* data.
    * If the values are the same, we are working with data that has not
    * been updated since we started working with it. In this situation the
    * value of the version number is incremented and the entity bean
    * is updated.
    *
    * @param customerStateHolder The value object that updates
    * the details of the customer
    */
   public void setCustomerStateHolder(CustomerStateHolder customerStateHolder)
   {
      /**
       * The comparison is performed here. If the version numbers differ,
       * the Modified Exception is thrown.
       */
      if(customerStateHolder.getVersion()!= this.getVersion())
      {
         throw new ModifiedException("Data has been modified before your change has been commited");
      }
      /**
       * Otherwise we can proceed to extract the data from the value object
       * and update the version number.
       */
      else
      {
         setName(customerStateHolder.getName());
          setAddress(customerStateHolder.getAddress());
          setCardNo(customerStateHolder.getCardNo());
         int currentversion=this.getVersion();
         int newvnum =  currentversion  + 1;
         setVersion(newvnum);
         /**
          * Reset the version number to the new version number
          */
         customerStateHolder.setVersion(newvnum);
      }
    }
}

The sequence diagram in Figure 4 shows the customer-update use case. The bean is updated with the latest screen information using the setter methods in the CustomerStateHolder bean. Finally, the customer update is initiated by calling the setCustomer() method, which in turn delegates to the setCustomerStateHolder() method in the Customer entity EJB.

Figure 4. Set a customer

The code first gets the version attribute from the database and compares it to that passed in the CustomerStateHolder for update. If the comparison proves unsuccessful, an exception is thrown and no update is performed. Upon a successful comparison, the version count is incremented and this, along with the other Customer attributes, is updated with the latest information. Note that the reading and updating of the version field occurs within a transaction, thus ensuring an exclusive lock on the customer object; otherwise, some other user could update the version in between the version number's read and write to the database. This is done by demarking the setCustomerStateHolder() method with the required transaction attribute, as seen in EJB-Jar file.

In this way the entire customer update process proceeds within a transaction. The required attribute ensures that if a transaction were not started before the setCustomerStateHolder() is called, a new transaction would be initiated.

Get optimistic!

In this article, you've seen how the Optimistic Locking pattern -- complemented by the Business Interface pattern to decouple the business logic from the technical contract -- can produce a concurrent, scalable solution. Most importantly this portable solution does not depend on any particular application server implementation. You can easily adapt our solution to use other optimistic locking strategies such as timestamps or state comparisons. So get to it!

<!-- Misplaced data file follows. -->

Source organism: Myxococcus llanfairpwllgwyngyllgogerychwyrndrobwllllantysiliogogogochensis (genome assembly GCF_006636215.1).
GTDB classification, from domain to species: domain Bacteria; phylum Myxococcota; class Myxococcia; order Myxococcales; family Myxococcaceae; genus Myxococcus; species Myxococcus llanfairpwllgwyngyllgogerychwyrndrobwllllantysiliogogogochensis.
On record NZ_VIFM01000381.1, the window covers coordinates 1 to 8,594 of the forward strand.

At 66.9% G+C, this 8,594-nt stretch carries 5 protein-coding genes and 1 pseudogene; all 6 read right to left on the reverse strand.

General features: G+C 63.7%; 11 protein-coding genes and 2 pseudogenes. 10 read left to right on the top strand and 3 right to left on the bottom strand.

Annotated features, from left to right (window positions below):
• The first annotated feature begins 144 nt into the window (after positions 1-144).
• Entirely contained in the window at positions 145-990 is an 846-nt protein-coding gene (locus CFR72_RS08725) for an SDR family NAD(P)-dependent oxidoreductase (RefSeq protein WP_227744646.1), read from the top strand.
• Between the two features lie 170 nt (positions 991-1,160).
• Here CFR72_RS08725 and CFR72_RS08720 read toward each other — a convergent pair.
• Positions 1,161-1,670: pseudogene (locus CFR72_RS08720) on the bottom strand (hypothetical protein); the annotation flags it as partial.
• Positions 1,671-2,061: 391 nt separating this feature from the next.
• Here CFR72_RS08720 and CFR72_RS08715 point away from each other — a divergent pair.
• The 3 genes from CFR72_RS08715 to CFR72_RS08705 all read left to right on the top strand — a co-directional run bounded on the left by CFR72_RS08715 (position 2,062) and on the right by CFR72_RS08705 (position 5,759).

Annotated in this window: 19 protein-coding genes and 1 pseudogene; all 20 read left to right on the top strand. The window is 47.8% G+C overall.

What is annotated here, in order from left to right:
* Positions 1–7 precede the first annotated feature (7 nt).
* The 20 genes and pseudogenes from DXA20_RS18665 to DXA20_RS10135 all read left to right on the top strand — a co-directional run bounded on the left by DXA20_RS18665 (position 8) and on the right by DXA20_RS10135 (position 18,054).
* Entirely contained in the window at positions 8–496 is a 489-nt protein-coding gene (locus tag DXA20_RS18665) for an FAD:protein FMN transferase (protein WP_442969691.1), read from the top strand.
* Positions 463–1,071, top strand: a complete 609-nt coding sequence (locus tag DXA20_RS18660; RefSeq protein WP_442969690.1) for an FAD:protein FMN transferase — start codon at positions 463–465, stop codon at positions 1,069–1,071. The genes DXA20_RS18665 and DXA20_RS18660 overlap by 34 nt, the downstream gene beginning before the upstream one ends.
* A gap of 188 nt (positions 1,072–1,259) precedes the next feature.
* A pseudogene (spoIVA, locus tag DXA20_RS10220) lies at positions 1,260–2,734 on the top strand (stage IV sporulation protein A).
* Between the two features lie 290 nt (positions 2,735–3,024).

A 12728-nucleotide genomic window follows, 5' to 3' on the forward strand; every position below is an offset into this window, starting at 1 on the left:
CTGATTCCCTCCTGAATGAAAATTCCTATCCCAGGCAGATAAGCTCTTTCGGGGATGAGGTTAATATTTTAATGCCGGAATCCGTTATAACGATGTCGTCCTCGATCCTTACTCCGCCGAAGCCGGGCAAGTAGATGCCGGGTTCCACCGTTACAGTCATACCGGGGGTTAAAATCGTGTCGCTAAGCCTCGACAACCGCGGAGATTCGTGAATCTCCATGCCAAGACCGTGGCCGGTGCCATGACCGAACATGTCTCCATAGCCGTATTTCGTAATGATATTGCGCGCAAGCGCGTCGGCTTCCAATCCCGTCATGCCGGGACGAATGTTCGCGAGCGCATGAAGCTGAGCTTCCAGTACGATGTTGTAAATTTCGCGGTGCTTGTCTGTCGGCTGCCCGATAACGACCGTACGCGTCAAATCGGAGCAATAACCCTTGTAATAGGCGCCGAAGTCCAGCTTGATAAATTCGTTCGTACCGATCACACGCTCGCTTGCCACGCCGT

The code

You can download the complete source code for this article from Resources. It was developed in an extreme programming environment using iterative, use-case driven and risk-driven development techniques, unit testing, and pair programming. All code was developed on a Windows platform using CVS (on a Linux platform) as a software configuration management tool. The project used TortoiseCVS, an excellent CVS client that integrates directly into Windows Explorer.

You can find the code in the src directory, which includes two packages: the com package (for the source code) and a corresponding test package. We test with the JUnit testing framework. You can build the whole project with the Ant 1.2 Java-based build tool; the build file is also located in the src directory. The README file in the parent directory details the environment needed to compile the source code. The result is an .ear file you can drop into JBoss's deploy directory.

The code has also been released as an open source project and can be, found at http://jaba.sourceforge.net/, where you will find any code updates and a How-To on setting up Cocoon with JBoss/Tomcat (needed to run the examples).

Yasmin Akbar-Husain has been working as a senior consultant at Valtech since January 1999. She specializes in enterprise-scale distributed object systems, focusing on CORBA and J2EE architectures. Before coming to Valtech, she worked at large financial institutions where she defined software architectures and built and implemented frameworks and applications using Java, Smalltalk, and CORBA. She earned a B.S. in computer science in 1977 from the University of Essex and also holds a master's degree in computing. Eoin Lane has been working as a senior consultant and trainer at Valtech since early 2000. Prior to Valtech, in the mid-1990s he founded the intranet document company InConn Technologies, which provides intranet document management systems. With a PhD in physics and a background as a postdoctoral researcher and 10 years' experience in the IT industry, over the past three years Eoin has focused on Linux, object-oriented design, Java, J2EE, EJBs, and XML, with a particular interest in open source technologies.